Joseph sees the increasing popularity of VI reggae as significant, a change that is bringing the music back to its roots. And as for opening for Bambu Station, Joseph says it was, “a pleasure and an honor, because they are one of those bands that have a lot of influence on us, and we see ourselves headed in the same direction they're going in.”
to hear my interview with Island Joseph after the Nuborn set, where he talks about his band, the soon-to-be-released debut album, and the importance of VI reggae.
KBOO reggae DJ and longtime rasta-scenester Ras Danny pumped out hot VI tracks as Bambu Station took to the stage. Unfortunately, Berbati's can be a hard room to fill, especially with an up-and-coming band. With less than 150 people in attendance, the empty spots were an early drain on the crowd's energy. Nevertheless, the band launched right into a hot and heavy roots number, looking cool and confident on the stage.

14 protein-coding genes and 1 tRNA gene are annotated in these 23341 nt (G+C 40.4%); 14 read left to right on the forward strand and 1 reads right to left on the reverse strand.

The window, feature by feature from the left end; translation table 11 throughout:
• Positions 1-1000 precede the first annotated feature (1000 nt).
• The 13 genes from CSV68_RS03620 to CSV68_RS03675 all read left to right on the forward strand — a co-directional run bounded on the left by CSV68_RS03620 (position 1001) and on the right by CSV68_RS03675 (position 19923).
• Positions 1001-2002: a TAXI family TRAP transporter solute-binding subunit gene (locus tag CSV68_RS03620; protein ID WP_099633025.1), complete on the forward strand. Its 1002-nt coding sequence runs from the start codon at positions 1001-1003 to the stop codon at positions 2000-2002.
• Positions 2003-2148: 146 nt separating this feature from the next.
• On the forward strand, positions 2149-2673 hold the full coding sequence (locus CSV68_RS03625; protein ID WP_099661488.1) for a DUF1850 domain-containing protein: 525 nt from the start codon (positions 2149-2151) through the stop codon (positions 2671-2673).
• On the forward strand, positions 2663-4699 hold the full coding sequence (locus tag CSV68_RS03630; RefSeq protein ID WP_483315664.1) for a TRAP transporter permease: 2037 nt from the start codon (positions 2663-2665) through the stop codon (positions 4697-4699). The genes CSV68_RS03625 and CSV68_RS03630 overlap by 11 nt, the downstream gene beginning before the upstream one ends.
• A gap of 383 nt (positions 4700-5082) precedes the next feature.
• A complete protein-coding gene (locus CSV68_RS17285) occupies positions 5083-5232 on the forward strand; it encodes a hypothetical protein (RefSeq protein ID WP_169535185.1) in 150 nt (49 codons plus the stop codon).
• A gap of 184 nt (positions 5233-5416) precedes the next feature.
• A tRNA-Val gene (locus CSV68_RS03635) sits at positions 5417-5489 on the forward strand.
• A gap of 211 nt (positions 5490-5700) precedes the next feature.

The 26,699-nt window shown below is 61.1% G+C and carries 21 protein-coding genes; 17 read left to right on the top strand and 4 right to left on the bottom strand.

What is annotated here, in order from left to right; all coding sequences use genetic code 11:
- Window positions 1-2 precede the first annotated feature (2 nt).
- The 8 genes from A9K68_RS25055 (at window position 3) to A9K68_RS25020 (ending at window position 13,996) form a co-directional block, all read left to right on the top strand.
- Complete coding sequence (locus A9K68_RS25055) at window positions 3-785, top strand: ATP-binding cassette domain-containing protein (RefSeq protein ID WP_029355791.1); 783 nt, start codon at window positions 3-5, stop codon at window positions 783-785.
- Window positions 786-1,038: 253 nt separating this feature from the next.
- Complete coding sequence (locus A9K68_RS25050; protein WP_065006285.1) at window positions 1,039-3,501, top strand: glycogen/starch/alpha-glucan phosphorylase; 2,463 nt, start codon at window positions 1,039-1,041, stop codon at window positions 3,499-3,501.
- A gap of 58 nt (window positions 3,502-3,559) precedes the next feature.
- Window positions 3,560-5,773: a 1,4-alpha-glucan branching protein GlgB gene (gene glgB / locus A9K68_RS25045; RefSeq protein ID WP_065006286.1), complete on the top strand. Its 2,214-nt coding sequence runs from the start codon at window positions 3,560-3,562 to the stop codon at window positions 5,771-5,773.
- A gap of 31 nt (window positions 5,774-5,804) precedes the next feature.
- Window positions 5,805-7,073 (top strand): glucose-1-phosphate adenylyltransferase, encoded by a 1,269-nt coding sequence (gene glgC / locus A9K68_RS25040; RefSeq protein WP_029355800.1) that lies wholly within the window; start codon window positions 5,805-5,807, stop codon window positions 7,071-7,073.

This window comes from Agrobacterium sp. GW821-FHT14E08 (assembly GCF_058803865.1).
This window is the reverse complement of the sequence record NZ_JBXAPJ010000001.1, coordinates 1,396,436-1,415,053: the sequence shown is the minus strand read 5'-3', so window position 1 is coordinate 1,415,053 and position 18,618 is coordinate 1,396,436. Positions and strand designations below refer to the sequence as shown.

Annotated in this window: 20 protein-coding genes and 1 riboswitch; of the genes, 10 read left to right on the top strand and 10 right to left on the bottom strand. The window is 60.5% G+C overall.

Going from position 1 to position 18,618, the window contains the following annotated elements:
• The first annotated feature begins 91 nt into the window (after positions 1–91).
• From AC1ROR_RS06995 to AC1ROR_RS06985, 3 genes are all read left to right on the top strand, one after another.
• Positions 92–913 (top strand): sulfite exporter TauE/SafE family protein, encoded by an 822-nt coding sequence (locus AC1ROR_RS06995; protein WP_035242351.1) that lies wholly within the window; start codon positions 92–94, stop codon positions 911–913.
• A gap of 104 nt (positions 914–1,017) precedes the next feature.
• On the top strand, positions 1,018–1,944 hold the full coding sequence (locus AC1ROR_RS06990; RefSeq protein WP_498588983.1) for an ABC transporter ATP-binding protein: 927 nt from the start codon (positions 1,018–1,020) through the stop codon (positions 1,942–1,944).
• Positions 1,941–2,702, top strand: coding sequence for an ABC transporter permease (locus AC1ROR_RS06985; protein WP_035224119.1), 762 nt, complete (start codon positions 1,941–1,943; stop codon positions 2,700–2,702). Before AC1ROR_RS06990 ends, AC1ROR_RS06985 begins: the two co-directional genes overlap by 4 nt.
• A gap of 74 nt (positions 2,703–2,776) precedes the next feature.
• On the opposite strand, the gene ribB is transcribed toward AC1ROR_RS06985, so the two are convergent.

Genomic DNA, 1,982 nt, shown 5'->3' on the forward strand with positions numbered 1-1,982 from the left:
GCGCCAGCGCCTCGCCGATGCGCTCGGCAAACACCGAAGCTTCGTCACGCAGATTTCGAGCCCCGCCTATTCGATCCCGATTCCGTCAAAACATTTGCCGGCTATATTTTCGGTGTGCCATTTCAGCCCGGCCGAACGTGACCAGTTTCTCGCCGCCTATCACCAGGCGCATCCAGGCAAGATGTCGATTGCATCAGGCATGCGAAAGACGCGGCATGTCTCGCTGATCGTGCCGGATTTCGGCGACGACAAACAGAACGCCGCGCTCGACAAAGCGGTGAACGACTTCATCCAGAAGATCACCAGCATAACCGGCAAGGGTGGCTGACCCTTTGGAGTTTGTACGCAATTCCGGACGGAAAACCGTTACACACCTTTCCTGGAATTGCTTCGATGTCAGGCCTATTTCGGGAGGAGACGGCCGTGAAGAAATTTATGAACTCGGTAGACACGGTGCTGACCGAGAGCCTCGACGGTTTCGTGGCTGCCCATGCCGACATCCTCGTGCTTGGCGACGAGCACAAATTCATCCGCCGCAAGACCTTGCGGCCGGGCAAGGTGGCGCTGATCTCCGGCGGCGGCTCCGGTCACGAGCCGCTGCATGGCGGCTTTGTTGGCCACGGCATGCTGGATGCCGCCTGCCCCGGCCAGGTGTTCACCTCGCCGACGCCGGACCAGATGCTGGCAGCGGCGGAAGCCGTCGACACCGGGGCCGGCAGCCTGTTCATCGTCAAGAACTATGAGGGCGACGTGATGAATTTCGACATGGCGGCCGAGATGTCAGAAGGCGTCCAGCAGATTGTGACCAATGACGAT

Lead singer Jalani Horton immediately took off his beanie, revealing his bald-shaven head. At first I was taken aback—like most people, I immediately equate reggae with dreadlocks and Rastafari. The scene is full of badges of honor and symbols of supposed authenticity. But as I thought about it, it seemed like Horton was showing that he had no pretensions, that his music could speak for itself, and that molds are meant to be recast.
This move set an unapologetic tone for the rest of the show. Too often I have detected a self-conscious note in non-Jamaican reggae, particularly anything produced stateside. But Bambu Station has little to fear, and play like they have nothing to prove.
Ras Danny, in an email displaying his unique spelling, provided me with band bios for the Berbati's show, “Guitar was Ricky ‘Swann' Richardson. He spent enough time with Joe Hill & Culture to have recorded 2 albums with dem, spent mosta da last 7 years inna Sagitarius Band w/Yellowman. He's a native of St Croix.
“Bass was Ras IG Beazer, live in Boston but is frum St Croix, where he has his own label, SPM Records, which has been the vehicle for many STX artist to ‘buss out'. His work can be found in many of the STX releases on other labels, from musician to producer...
“Andre ‘Andy' Llanos is drummer, been with Bambu for long time, does a lotta their production work, sings some of his own material...
“Don't know much about Cat 'cep that he is their keyboard player, and sings a wikkid fyah tune!!! And of course there is Jalani Horton, lead singer...”